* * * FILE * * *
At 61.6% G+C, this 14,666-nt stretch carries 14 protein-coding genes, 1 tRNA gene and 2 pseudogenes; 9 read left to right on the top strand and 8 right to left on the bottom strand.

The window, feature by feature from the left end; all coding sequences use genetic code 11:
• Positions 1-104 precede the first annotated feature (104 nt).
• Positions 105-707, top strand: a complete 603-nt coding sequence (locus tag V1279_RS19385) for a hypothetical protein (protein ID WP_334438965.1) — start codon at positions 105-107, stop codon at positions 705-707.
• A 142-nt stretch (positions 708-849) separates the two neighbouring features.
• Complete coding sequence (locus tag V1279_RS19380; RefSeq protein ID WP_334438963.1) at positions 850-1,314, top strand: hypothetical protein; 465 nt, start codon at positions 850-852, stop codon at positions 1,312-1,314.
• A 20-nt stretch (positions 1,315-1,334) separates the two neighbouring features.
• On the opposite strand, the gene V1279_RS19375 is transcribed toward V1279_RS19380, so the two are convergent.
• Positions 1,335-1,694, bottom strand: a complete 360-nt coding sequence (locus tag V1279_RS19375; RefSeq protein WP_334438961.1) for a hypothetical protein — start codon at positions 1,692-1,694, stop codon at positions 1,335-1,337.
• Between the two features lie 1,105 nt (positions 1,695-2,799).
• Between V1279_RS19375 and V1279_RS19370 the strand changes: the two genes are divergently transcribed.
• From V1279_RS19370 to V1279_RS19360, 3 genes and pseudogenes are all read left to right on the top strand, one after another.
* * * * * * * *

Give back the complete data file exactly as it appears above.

At 61.6% G+C, this 14,666-nt stretch carries 14 protein-coding genes, 1 tRNA gene and 2 pseudogenes; 9 read left to right on the top strand and 8 right to left on the bottom strand.

The window, feature by feature from the left end; all coding sequences use genetic code 11:
• Positions 1-104 precede the first annotated feature (104 nt).
• Positions 105-707, top strand: a complete 603-nt coding sequence (locus tag V1279_RS19385) for a hypothetical protein (protein ID WP_334438965.1) — start codon at positions 105-107, stop codon at positions 705-707.
• A 142-nt stretch (positions 708-849) separates the two neighbouring features.
• Complete coding sequence (locus tag V1279_RS19380; RefSeq protein ID WP_334438963.1) at positions 850-1,314, top strand: hypothetical protein; 465 nt, start codon at positions 850-852, stop codon at positions 1,312-1,314.
• A 20-nt stretch (positions 1,315-1,334) separates the two neighbouring features.
• On the opposite strand, the gene V1279_RS19375 is transcribed toward V1279_RS19380, so the two are convergent.
• Positions 1,335-1,694, bottom strand: a complete 360-nt coding sequence (locus tag V1279_RS19375; RefSeq protein WP_334438961.1) for a hypothetical protein — start codon at positions 1,692-1,694, stop codon at positions 1,335-1,337.
• Between the two features lie 1,105 nt (positions 1,695-2,799).
• Between V1279_RS19375 and V1279_RS19370 the strand changes: the two genes are divergently transcribed.
• From V1279_RS19370 to V1279_RS19360, 3 genes and pseudogenes are all read left to right on the top strand, one after another.